Production of new molecules, molecular ions, and radicals by applying a DC glow discharge through a low-pressure flow of gas or a mixture of gases inside an absorption cell has proved to be an efficient and useful technique . Recently, Jaman  has reported an analysis of the millimeterwave rotational spectra of propyne (CH3CCH) produced by a DC glow discharge through a mixture of toluene and acetylene vapor and carried out a detailed DFT calculation to evaluate the spectroscopic constants and molecular parameters and compared them with experimental values. In the present communication, we report the analysis of the ground-state rotational spectra of propynal produced by a DC glow discharge through a low-pressure flow of propargyl alcohol (HCCCH2OH) vapor in the frequency region 36.0–94.0 GHz. Asymmetric-top -structures of different transitions which fall under this frequency range have been observed and measured. The measured rotational transition frequencies along with the previously reported frequencies were fitted to standard asymmetric-top Hamiltonian to determine an improved set of rotational and centrifugal distortion (CD) constants. A detailed quantum chemical calculation was also carried out to evaluate the spectroscopic constants, dipole moment, and the structural parameters of propynal. Finally, the experimentally determined rotational and CD constants were compared with the best set of values obtained after a series of DFT calculations. Work on the analysis of the rotational spectrum of propenal (CH2CHCHO) produced by DC glow discharge is underway.
2. Experimental Details
The spectrometer used in the present work is basically a 50 kHz source-modulated system combined with a free space glass discharge cell of 1.5 m in length and 10 cm in diameter. The cell is fitted with two Teflon lenses at each end. A high-voltage DC regulated power supply (6 kV, 1300 mA) procured from Glassman, Japan was used to apply a DC voltage through a flow of low-pressure precursor gases. The cell is connected with a high vacuum pump at one end and to the sample holder section through a glass port on the other.
Klystrons and Gunn diodes followed by frequency doubler (Millitech model MUD-15-H23F0 and MUD-10-LF000) have been used as radiation sources. Millimeterwave radiation was fed into the cell by a waveguide horn and Teflon lens. A similar horn and lens arrangement was used to focus the millimeterwave power onto the detector after propagating through the cell. The output frequency of the millimeterwave radiation was frequency modulated by a bidirectional squarewave of 50 kHz , and the signal from the detector (Millitech model DBT-15-RP000 and DXP-10-RPFW0) was amplified by a 100 kHz tuned preamplifier and detected by a phase-sensitive lock-in amplifier in the 2f mode. The output of the lock-in amplifier was connected to an oscilloscope or a chart recorder for signal display. The uncertainty in frequency measurement has been estimated to be MHz. A block diagram of the spectrometer is shown in Figure 1. Details of the spectrometer used have been described elsewhere [12, 13].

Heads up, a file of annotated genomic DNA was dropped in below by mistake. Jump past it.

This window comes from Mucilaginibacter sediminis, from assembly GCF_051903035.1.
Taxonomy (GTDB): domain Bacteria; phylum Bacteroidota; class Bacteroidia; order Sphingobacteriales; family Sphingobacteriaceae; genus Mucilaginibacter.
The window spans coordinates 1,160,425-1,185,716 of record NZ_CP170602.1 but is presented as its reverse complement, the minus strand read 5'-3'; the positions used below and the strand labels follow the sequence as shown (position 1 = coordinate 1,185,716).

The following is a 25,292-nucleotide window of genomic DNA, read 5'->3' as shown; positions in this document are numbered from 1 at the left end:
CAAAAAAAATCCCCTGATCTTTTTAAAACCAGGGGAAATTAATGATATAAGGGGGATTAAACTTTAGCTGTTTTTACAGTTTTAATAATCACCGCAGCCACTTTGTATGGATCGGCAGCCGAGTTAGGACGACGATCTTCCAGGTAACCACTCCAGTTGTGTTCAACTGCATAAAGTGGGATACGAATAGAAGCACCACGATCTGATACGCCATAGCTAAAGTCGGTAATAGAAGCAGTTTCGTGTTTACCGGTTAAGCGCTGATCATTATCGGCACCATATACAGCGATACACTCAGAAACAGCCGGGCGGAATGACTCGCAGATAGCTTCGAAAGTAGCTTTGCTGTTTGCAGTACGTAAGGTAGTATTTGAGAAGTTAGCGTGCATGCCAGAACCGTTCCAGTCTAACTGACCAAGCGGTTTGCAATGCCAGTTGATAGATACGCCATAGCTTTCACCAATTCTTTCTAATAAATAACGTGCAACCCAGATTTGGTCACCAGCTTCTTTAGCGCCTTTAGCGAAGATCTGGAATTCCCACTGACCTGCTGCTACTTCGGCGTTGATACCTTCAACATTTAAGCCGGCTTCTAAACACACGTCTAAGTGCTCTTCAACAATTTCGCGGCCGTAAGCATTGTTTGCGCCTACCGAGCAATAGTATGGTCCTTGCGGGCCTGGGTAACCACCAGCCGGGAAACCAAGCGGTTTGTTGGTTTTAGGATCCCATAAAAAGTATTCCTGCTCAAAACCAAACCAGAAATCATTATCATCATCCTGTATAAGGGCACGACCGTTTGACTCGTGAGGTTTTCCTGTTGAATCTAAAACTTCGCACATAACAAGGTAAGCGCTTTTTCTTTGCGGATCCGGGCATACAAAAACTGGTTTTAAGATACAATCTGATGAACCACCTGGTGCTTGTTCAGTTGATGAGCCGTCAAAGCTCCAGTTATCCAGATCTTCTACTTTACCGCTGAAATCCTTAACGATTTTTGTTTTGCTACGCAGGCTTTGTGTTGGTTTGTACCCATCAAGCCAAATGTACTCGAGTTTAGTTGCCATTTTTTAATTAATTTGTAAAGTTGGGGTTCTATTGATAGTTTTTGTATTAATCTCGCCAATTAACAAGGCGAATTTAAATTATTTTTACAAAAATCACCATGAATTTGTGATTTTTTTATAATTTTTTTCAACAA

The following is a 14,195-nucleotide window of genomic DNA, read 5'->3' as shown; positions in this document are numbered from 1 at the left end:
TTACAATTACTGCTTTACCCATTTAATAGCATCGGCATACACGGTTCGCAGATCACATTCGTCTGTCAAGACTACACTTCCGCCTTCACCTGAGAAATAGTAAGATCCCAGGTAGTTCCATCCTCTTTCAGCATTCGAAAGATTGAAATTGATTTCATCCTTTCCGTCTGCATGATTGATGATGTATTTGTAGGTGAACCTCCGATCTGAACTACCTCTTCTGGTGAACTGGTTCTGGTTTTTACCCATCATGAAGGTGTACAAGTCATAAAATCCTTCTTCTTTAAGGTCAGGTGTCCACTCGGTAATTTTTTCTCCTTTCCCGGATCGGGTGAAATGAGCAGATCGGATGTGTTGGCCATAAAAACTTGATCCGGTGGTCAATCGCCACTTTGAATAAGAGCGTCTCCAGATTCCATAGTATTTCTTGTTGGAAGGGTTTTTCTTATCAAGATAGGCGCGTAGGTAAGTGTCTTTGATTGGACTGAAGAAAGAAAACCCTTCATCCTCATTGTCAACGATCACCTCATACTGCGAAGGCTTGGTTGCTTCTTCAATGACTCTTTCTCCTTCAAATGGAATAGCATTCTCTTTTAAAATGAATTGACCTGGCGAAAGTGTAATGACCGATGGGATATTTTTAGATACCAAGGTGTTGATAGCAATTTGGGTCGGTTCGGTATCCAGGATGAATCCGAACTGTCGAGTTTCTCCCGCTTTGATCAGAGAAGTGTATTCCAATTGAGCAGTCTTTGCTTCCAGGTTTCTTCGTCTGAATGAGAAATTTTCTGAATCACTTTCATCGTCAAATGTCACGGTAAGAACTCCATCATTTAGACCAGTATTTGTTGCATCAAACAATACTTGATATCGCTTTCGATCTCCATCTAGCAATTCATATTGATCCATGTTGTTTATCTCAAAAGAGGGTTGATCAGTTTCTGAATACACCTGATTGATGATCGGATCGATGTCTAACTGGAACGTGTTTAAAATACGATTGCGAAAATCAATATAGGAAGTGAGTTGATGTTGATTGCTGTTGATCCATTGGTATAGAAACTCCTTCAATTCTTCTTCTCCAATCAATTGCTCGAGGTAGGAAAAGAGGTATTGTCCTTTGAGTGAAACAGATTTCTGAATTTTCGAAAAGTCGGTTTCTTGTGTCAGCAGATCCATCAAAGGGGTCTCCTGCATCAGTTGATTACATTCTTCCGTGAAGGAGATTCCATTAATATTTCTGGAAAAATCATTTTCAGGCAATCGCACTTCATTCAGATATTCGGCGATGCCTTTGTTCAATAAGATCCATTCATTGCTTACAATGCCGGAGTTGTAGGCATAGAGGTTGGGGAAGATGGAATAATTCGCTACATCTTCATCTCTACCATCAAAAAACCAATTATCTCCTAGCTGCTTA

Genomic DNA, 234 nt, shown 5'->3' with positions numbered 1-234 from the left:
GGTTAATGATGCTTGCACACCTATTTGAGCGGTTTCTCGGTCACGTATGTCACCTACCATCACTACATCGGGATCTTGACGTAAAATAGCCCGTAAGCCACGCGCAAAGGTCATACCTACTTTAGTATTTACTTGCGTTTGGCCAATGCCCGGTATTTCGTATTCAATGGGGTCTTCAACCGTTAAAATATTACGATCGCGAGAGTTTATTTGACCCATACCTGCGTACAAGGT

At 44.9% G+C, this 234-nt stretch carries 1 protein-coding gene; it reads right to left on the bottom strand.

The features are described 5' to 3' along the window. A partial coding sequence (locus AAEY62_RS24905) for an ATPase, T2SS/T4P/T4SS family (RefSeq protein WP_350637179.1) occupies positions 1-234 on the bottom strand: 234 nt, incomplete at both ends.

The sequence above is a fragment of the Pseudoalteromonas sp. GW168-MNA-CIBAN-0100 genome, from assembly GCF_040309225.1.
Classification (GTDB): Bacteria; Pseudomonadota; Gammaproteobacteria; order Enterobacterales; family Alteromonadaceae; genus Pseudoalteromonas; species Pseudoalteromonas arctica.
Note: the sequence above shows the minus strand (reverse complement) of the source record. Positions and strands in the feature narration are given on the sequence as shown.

Propynal was produced inside the absorption cell by applying a DC glow discharge through a low-pressure (~5–10 mTorr) flow of propargyl alcohol (HCCCH2OH) vapor. The discharge current was maintained at around 5 mA with an applied voltage of 1.0 kV. A mechanical on/off type discharge was found to be suitable to observe good signals of propynal. A controlled flow of liquid nitrogen vapor was used to cool the cell during the experiment. The observed signals of propynal appeared as sharp lines immediately after the DC discharge was applied but started losing intensity with time. Application of fresh discharge helps in regaining the previous intensity.
3. Computational Method